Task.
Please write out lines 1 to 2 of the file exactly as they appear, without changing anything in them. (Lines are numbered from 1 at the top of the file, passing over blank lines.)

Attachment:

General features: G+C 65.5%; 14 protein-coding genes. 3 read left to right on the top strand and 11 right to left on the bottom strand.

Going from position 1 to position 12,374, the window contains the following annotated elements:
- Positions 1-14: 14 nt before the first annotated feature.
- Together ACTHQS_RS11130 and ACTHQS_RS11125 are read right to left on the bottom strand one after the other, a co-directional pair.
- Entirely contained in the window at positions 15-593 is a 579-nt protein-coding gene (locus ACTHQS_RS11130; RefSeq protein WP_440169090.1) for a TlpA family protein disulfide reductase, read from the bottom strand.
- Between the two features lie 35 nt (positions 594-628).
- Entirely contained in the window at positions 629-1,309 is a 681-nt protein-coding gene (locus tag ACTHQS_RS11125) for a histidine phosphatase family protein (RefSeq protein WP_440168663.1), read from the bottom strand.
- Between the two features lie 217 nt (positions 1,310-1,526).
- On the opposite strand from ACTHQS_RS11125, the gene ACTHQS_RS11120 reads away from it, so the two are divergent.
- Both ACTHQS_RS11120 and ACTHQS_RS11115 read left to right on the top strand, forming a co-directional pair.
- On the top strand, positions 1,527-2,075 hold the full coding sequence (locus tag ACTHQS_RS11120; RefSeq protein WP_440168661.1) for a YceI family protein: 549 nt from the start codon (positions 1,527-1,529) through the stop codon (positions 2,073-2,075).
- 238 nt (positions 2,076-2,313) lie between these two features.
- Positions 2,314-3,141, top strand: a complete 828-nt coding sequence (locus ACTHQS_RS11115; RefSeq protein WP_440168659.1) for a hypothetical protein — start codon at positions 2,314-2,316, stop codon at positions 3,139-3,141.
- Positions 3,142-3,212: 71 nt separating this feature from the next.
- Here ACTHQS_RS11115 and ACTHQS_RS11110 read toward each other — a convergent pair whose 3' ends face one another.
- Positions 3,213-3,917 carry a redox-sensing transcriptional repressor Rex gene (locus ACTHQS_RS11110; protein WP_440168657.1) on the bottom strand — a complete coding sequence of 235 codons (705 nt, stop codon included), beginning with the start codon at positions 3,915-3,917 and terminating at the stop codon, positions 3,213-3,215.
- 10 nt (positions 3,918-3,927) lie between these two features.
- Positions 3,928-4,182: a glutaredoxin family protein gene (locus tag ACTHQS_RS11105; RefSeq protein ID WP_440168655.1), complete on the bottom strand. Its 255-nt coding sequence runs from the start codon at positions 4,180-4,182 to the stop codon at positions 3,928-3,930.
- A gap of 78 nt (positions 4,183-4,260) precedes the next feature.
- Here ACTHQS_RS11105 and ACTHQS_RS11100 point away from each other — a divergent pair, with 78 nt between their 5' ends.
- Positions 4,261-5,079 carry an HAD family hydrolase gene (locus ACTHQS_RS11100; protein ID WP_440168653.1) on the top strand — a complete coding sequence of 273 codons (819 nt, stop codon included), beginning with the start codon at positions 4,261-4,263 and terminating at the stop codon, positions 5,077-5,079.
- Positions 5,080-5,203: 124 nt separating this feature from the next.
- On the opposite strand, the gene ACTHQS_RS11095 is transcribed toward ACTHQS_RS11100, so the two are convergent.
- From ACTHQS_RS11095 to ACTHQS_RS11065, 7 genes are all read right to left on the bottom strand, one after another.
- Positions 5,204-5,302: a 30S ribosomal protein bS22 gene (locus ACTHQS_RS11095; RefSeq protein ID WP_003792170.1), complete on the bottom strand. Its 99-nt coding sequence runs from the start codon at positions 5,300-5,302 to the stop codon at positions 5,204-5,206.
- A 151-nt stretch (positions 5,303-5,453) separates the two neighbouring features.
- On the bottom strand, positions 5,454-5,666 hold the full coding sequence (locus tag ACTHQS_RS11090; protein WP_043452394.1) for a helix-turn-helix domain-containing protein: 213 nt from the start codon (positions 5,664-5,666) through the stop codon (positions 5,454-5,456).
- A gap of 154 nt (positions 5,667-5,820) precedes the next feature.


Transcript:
General features: G+C 65.5%; 14 protein-coding genes. 3 read left to right on the top strand and 11 right to left on the bottom strand.

Going from position 1 to position 12,374, the window contains the following annotated elements: